Rape, murder and mass arrests - Flo Masebe's Twitter thread highlights apartheid atrocities
Veteran actress Florence Masebe has made horrific revelations about living under the apartheid regime.
She took to Twitter to share threads that highlighted the crimes and injustice to which black people were subjected during apartheid, focusing specifically on the state of emergency in the 1980s.
Scores of people observed the 30th anniversary since former president FW de Klerk lifted the ban on black-led political parties, announced the commencement of power transfer negotiations and called for the release of political prisoners in February 1990.
Masebe shared how she lived in constant fear of apartheid police who went door-to-door, raping black women and arresting young black men, often without a reason.
Her thread has gone viral as many chimed in with their own horror stories.
Are you old enough to remember the State of Emergency we had in South Africa in the 1980s?— Mme a Masakona (@FloMasebe) February 2, 2020
Here are some of the responses:
Curfews and teens being detained... Some who go missing and you don't know whether they've fled into exile or have been killed by the security police.— Nadia Goetham (@NGoetham) February 2, 2020
I remember there was chaos in my hood parents running teargas all over they hid me in a coal steel tank n ran ??I could hear boots ? passing ...I was like 5 or 6— SphiweM (@SphiweMokoena4) February 2, 2020
I still dream about soldiers to this day the trauma was ??was told not to make noise
The thing is black people are still struggling to date. The apartheid regime has fulfilled its mandate. We are still economically struggling , At work we still feel that racial inequality. Employment is hearsay to us. Not yet uhuru.— nkholi_mido (@Nkholi_Mido) February 2, 2020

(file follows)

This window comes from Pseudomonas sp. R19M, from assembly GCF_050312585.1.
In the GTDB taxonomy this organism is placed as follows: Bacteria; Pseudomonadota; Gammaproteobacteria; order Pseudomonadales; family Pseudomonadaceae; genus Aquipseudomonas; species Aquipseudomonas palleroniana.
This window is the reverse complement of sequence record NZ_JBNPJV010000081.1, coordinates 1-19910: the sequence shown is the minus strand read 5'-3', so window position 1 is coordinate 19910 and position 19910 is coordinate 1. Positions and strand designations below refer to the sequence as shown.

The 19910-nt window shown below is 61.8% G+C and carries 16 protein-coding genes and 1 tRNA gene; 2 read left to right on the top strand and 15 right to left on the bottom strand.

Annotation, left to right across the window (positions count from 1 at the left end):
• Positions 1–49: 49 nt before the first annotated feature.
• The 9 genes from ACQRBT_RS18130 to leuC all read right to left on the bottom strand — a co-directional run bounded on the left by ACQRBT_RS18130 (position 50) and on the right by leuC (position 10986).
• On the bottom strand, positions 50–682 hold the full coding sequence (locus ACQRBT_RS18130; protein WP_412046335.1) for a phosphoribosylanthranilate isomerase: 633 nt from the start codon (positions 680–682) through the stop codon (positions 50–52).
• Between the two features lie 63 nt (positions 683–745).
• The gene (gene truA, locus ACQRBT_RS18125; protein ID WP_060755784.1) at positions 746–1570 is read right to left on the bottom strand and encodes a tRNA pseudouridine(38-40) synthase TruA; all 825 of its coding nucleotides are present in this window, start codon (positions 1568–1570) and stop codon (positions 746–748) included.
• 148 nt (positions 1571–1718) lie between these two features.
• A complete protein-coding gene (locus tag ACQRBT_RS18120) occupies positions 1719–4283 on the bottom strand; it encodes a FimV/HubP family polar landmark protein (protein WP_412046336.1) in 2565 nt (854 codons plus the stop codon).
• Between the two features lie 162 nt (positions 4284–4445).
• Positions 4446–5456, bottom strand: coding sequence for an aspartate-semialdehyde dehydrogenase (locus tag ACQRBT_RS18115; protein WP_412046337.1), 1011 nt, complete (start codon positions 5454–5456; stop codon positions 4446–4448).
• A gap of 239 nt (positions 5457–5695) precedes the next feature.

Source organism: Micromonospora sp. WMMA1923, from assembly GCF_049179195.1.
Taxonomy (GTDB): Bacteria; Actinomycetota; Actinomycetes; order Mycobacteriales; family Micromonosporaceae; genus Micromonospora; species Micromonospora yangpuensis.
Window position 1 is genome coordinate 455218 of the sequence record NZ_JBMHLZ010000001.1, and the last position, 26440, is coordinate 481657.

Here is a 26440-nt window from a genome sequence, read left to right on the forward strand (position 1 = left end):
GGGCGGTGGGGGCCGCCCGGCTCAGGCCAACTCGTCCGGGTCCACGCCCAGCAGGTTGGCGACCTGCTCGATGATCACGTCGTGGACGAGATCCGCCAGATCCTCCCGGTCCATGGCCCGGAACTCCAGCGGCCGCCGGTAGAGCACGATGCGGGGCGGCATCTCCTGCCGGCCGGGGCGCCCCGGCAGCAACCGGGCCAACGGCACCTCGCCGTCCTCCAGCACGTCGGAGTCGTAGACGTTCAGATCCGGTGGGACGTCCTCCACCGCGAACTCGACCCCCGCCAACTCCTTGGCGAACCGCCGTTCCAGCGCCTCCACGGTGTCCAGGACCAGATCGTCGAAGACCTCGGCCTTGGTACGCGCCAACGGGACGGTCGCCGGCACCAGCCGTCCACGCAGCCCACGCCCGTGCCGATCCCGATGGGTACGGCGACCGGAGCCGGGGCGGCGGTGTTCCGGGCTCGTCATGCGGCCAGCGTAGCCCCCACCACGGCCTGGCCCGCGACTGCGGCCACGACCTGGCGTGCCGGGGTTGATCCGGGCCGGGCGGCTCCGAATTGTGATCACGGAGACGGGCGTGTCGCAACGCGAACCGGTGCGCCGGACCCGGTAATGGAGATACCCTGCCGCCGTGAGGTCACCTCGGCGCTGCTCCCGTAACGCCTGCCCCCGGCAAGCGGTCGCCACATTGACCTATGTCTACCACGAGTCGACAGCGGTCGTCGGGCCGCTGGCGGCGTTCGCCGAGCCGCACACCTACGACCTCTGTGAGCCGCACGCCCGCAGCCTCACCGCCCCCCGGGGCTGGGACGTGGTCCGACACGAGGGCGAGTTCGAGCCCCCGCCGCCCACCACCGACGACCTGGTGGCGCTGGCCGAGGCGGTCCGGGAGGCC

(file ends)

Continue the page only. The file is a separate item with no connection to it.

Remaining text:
My cousin and I were standing at the gate the other day when a yellow police van drove by. The bastards just decided to throw a tear gas at us by then I was about 7 years old and my cousin about 3 years old. We battled to breathe for some time ??— Events Safety Officer (@mothibikoketso2) February 2, 2020
Yes! 1985 was a scary year. Incredible amount of evil prevailed at that time. SADF was totally brutal, white Biker Gangs esp on Sundays would come beat people with chains in Alex. It was a time and a half. A confident evil terrorised us.— PML ™️ (@kgeremolla) February 2, 2020
I remember the chaos in 88 and early 90s, the 'hippos', the "mellow yellows", di stay away. Soshanguve high burning, later Central Secondary also burning...— ?Nokuthula Mavuso (@NoxNonozi) February 2, 2020
My mom told me how she had to block the door while my sister cut her hair in the bathroom cause the police only had a description of a girl with long hair that was causing trouble. Vaal was hectic.— Mellow_Mo (@cinenhlanhla) February 2, 2020
In my area things turned upside down when Peter Nchabeleng was killed. The place was turned to ashes. The military rained down on us. Billowing smoke and helicopters scouting the mountains were a common sight. Stones were weapons of choice against the assault rifles.— Benny (@Benny_HlakoleSA) February 2, 2020
Having to be hidden inside clothing baskets because they would raid looking for boys during the night. I was 12 years old in Soweto— Mulweli (@mulweli35) February 2, 2020
Yeah. '87 school riots, I was 6 in sub A. I remember one protest, people ran into the school running away from the police. They didn't hesitate with the teargas. A neighbour saw me and helped me over the fence. I still can't remember how I got home that day...— Nelisa Ngqulana (@Neli_Ngqulana) February 2, 2020
Would you like to comment on this article or view other readers' comments? Register (it’s quick and free) or sign in now.
Please read our Comment Policy before commenting.